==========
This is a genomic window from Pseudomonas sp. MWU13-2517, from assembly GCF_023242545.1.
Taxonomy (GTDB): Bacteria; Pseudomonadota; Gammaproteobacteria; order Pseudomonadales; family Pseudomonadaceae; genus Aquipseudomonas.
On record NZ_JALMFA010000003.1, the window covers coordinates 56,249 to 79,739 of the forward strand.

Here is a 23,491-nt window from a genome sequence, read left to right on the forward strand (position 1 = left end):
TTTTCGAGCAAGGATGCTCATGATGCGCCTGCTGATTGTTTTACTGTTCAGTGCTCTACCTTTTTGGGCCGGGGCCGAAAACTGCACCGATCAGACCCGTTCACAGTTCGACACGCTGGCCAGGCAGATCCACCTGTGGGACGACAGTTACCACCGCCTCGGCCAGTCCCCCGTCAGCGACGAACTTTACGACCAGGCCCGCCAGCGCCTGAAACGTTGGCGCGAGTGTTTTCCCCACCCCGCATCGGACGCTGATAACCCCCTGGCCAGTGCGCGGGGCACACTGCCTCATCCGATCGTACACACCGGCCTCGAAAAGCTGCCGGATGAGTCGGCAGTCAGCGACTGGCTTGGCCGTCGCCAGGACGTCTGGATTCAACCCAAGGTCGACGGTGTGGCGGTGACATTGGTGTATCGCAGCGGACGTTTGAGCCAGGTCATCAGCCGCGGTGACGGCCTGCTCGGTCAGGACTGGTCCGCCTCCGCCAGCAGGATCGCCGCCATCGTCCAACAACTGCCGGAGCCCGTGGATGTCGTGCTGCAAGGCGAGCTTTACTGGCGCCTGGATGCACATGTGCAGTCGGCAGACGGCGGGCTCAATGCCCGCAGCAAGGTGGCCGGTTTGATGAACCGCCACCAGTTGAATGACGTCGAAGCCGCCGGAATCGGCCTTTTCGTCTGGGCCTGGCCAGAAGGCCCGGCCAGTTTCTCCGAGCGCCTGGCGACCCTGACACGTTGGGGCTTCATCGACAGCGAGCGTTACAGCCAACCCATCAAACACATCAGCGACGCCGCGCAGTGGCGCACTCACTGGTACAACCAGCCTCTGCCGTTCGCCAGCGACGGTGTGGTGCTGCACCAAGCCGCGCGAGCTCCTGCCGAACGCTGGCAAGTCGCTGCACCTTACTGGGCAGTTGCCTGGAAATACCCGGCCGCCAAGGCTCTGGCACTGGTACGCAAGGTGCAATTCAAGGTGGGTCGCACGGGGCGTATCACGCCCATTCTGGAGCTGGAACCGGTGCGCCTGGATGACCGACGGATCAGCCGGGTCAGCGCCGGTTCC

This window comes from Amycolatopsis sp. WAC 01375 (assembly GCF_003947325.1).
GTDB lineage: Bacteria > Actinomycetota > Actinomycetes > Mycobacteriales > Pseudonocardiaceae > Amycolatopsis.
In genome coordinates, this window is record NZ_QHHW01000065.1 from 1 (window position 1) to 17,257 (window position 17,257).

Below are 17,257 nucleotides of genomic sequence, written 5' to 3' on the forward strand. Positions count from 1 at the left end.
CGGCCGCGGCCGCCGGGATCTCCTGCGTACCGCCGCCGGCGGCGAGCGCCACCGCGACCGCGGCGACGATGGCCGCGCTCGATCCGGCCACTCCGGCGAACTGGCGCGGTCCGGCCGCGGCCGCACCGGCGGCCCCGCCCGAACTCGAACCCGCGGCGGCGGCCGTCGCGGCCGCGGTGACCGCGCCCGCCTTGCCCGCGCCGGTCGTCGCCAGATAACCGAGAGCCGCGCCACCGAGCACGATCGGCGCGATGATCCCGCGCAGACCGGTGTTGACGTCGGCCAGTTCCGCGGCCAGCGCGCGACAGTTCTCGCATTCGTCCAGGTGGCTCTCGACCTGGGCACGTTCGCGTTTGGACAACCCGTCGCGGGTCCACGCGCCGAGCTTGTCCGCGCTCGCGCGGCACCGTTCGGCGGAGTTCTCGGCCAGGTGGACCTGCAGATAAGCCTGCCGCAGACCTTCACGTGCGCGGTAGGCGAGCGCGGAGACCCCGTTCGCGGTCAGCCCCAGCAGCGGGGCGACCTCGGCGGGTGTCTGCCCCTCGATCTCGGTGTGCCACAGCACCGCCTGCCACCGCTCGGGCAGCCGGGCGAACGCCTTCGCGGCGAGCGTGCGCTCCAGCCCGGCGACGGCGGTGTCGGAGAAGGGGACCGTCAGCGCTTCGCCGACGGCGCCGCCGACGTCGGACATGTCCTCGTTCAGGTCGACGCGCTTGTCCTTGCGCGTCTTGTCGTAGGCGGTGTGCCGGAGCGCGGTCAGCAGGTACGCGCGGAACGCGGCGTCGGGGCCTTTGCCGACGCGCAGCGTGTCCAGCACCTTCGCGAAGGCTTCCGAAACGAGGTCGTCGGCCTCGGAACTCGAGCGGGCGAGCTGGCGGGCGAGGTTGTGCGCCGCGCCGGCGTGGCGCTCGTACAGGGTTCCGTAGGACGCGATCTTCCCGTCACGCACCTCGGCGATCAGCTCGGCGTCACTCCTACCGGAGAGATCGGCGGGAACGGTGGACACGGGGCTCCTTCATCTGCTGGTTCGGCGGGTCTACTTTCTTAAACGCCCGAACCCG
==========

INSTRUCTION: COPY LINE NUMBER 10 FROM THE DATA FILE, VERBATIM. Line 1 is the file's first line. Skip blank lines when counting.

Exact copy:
CGGCCGCGGCCGCCGGGATCTCCTGCGTACCGCCGCCGGCGGCGAGCGCCACCGCGACCGCGGCGACGATGGCCGCGCTCGATCCGGCCACTCCGGCGAACTGGCGCGGTCCGGCCGCGGCCGCACCGGCGGCCCCGCCCGAACTCGAACCCGCGGCGGCGGCCGTCGCGGCCGCGGTGACCGCGCCCGCCTTGCCCGCGCCGGTCGTCGCCAGATAACCGAGAGCCGCGCCACCGAGCACGATCGGCGCGATGATCCCGCGCAGACCGGTGTTGACGTCGGCCAGTTCCGCGGCCAGCGCGCGACAGTTCTCGCATTCGTCCAGGTGGCTCTCGACCTGGGCACGTTCGCGTTTGGACAACCCGTCGCGGGTCCACGCGCCGAGCTTGTCCGCGCTCGCGCGGCACCGTTCGGCGGAGTTCTCGGCCAGGTGGACCTGCAGATAAGCCTGCCGCAGACCTTCACGTGCGCGGTAGGCGAGCGCGGAGACCCCGTTCGCGGTCAGCCCCAGCAGCGGGGCGACCTCGGCGGGTGTCTGCCCCTCGATCTCGGTGTGCCACAGCACCGCCTGCCACCGCTCGGGCAGCCGGGCGAACGCCTTCGCGGCGAGCGTGCGCTCCAGCCCGGCGACGGCGGTGTCGGAGAAGGGGACCGTCAGCGCTTCGCCGACGGCGCCGCCGACGTCGGACATGTCCTCGTTCAGGTCGACGCGCTTGTCCTTGCGCGTCTTGTCGTAGGCGGTGTGCCGGAGCGCGGTCAGCAGGTACGCGCGGAACGCGGCGTCGGGGCCTTTGCCGACGCGCAGCGTGTCCAGCACCTTCGCGAAGGCTTCCGAAACGAGGTCGTCGGCCTCGGAACTCGAGCGGGCGAGCTGGCGGGCGAGGTTGTGCGCCGCGCCGGCGTGGCGCTCGTACAGGGTTCCGTAGGACGCGATCTTCCCGTCACGCACCTCGGCGATCAGCTCGGCGTCACTCCTACCGGAGAGATCGGCGGGAACGGTGGACACGGGGCTCCTTCATCTGCTGGTTCGGCGGGTCTACTTTCTTAAACGCCCGAACCCG